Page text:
Clark changed engines in his Corvette in the 1970s, replacing the 300-horsepower engine with one that had 350 horsepower.
Clark changed engines in his Corvette in the 1970s, replacing the 300-horsepower engine with one that had 350 horsepower. Mike Fitzgerald

On two different occasions, 81-year-old Dee Clark looked at his red 1966 Corvette roadster, smiled with pride and gushed about the vehicle that has been so good to him for over four decades.

“I think,” Clark said, “I have the prettiest car ever made.”

Clark first laid eyes on the ’66 Corvette in 1969 when he drove by a Ford dealership near 77th and Metcalf Avenue in his 1952 MG TD.

Call it love at first sight. Clark knew he had to have that car. His love affair with the Corvette started in the early 1950s.

“When I was in service in 1953, right outside the gate at Fort Hood, Texas, was a Chevy dealer, and he had a brand new Corvette sitting on a big ramp,” Clark said. “It was a beautiful white Corvette with a red interior, and I fell in love with it right then.

“It took me 16 years before I could afford one.”

So when Clark saw the ’66 Corvette in a dealer’s lot, he quickly inquired about it, traded in his MG TD and paid $2,600 for his new car that the dealer hadn’t even had time to clean up from the previous owner.

“It is a driver,” Clark said. “I didn’t buy it as a show car. I bought it as a car to use, and I still use it.”

For 20 years, Clark drove the Corvette from his Overland Park home to the IBM offices at Crown Center in downtown in Kansas City.

Through the years, he added things to the car like off-road side pipes. In the 1970s, he changed engines. He took out the 300 horsepower engine and added one with 350 horsepower.

“They took the lead out of gasoline in the 1970s, so my engine was a high performance engine and it got to knocking real bad,” Clark said. “I pulled the engine out and all the pistons out and put lower-compression pistons in it. I made a few other changes to the engine. It pulls better now than when it was new.”

Anybody who visits Clark and Jane, his wife of 55 years, at their Overland Park home can see that he is fond of unique gizmos. For instance, he has an electronic gate that opens before driving up his driveway. Once inside, you see a couple of red, yellow and green traffic lights.

Clark also made a street sign that says Corvette Way. He has had it up on his property longer than he can remember.

His creative spirit with his Corvette struck him again in 1988 when he saw a model of a headrest on a Corvette. He knew he had to build one for his car. It took him three months.

“I liked the look of that headrest,” he said.

It is easy to be caught up in Clark’s enthusiasm for his Corvette even when his wife says she is not a fan of the car. Clark just smiles and continues talking about his red Corvette.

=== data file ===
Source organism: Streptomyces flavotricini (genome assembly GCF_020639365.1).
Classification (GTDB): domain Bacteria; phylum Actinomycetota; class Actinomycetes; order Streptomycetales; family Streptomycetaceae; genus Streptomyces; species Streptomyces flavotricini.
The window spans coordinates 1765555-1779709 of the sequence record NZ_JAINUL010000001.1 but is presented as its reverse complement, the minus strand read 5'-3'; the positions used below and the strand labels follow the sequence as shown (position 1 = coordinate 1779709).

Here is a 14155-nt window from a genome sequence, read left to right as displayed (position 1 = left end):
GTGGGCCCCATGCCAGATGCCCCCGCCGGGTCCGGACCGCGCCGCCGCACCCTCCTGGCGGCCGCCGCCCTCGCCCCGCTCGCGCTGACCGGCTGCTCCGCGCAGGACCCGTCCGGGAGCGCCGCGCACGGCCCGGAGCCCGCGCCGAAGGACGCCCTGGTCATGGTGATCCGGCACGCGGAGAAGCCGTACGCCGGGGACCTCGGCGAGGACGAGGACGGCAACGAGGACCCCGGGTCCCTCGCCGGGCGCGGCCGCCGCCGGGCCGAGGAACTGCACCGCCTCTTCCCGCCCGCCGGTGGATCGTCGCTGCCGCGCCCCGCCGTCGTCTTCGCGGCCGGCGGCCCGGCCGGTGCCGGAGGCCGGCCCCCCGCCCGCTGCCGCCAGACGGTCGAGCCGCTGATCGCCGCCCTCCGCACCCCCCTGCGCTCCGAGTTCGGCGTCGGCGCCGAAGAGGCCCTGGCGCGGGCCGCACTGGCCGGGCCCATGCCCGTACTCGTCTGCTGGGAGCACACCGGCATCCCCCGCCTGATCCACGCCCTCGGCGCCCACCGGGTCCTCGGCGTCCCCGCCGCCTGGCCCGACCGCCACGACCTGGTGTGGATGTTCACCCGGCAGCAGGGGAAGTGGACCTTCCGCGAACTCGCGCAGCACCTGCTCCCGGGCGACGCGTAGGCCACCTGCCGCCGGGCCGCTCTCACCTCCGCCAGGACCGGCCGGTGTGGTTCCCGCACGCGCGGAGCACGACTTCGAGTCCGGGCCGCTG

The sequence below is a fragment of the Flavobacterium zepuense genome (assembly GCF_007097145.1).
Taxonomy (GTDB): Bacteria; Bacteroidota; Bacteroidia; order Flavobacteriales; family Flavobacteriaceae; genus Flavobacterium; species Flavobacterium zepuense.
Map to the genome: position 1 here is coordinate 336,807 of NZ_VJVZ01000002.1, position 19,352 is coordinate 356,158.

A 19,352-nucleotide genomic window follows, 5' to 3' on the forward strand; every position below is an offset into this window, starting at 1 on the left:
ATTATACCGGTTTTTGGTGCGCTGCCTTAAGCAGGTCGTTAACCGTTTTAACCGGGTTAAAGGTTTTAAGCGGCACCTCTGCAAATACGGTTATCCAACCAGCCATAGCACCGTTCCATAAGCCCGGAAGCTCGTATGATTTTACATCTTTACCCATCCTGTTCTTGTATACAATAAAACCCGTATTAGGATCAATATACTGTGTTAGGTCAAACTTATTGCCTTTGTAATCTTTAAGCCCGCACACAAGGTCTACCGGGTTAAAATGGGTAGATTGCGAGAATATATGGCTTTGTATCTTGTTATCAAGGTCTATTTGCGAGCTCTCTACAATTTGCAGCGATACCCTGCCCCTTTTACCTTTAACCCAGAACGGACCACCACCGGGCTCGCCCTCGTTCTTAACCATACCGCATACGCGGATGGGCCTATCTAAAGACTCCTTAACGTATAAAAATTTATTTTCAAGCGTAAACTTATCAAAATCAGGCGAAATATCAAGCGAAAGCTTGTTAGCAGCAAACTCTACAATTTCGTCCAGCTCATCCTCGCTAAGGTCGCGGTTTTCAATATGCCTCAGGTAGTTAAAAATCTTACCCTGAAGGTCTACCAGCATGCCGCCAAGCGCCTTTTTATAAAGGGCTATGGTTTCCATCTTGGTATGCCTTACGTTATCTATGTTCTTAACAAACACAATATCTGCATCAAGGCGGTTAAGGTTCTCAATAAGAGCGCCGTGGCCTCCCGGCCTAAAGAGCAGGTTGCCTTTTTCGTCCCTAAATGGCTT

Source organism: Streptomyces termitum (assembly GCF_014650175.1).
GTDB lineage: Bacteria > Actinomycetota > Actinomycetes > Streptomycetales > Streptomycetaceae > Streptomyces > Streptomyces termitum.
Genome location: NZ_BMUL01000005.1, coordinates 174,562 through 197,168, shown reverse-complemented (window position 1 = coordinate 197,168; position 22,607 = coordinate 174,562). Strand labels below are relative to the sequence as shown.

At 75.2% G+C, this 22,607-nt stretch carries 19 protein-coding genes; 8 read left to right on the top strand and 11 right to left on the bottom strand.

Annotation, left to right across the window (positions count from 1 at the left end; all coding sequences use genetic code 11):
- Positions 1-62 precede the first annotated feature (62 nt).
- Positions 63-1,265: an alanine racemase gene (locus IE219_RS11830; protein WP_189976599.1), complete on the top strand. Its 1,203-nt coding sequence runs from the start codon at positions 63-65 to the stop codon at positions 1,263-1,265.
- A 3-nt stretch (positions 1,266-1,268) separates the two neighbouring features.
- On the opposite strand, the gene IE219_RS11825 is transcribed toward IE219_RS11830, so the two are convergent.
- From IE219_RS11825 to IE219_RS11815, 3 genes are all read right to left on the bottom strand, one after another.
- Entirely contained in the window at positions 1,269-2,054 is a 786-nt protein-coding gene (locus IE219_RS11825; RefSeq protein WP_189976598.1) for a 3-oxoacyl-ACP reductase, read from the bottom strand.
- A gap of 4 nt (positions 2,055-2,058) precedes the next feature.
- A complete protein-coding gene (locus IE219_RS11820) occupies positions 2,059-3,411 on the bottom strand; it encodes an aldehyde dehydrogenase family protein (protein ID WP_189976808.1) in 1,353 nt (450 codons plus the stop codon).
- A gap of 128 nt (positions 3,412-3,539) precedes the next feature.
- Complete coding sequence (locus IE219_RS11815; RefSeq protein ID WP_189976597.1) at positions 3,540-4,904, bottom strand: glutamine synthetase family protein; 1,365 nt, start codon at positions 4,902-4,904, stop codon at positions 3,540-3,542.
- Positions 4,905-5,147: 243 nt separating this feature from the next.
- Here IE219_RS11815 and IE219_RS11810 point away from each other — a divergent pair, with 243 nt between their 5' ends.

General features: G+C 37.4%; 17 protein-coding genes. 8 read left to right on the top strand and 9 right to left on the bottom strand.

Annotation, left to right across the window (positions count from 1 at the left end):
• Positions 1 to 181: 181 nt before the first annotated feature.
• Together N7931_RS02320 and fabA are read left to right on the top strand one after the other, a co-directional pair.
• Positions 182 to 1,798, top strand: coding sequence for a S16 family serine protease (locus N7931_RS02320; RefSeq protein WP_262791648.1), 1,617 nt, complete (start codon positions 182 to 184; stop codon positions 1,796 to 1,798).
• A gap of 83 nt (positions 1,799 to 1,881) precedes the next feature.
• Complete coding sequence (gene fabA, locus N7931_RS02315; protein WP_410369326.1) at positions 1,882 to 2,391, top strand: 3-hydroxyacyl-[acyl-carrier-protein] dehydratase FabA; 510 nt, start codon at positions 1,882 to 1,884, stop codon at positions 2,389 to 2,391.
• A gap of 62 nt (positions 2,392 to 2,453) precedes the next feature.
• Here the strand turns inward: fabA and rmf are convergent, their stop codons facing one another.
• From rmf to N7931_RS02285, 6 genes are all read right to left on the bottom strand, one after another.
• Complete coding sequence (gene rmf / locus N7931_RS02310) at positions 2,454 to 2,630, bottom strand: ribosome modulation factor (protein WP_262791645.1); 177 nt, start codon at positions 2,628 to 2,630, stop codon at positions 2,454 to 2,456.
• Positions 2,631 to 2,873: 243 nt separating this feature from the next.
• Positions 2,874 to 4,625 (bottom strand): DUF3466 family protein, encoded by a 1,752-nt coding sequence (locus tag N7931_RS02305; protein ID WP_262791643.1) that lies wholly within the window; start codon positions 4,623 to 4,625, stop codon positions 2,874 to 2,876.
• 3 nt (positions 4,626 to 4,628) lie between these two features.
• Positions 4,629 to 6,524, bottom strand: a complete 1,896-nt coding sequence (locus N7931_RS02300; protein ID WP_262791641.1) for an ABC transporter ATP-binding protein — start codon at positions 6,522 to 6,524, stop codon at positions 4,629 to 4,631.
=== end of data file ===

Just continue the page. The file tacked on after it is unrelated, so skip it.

“I like the color,” Jane Clark said. “That is about it. I don’t like to ride in it. I don’t like it as a convertible. He has a top, but he doesn’t put it up.”

Clark retired in style from IBM in 1991. On his last day on June 1, he took a day of vacation and drove himself and wife to Bloomington, Ill., for the 25th anniversary celebration of the 1966 Corvette.

They spent a week in Bloomington with 200 other owners of 1966 Corvettes.

“We had a wonderful time,” he said. “But time sure flies by.”

More than two decades later, Clark can still count on the car he bought in 1969.

“Obviously, the look is the No. 1 reason I like it, but it has been a very dependable vehicle,” Clark said.

Clark and his wife get to share these stories and hear wonderful stories from other Corvette owners in the Touch of Glass Corvette Club. The website is The gallery page shows some of the unique Corvettes in the Kansas City area. Clark’s car is one of the featured Corvettes.

“They are so friendly,” Clark said. “It is a family; it is not a club. We have been in it since 1989. We have a lot of fun together. We take quite a few short trips.”

The age span of club members ranges from 30 to over 80. Clark speculates that there might be only one other member who is older than he is.

But when Clark talks about his Corvette or gets in it and revs it up, he is the young man who bought the car in 1969.

“I drive it three or four times a week in pretty weather,” he said. “I put it in shows, but I bought it to drive. I love to drive it.”

Do you have a car, truck or motorcycle or other vehicle you would like see featured in Make It Yours? If you do email your idea to David Boyce at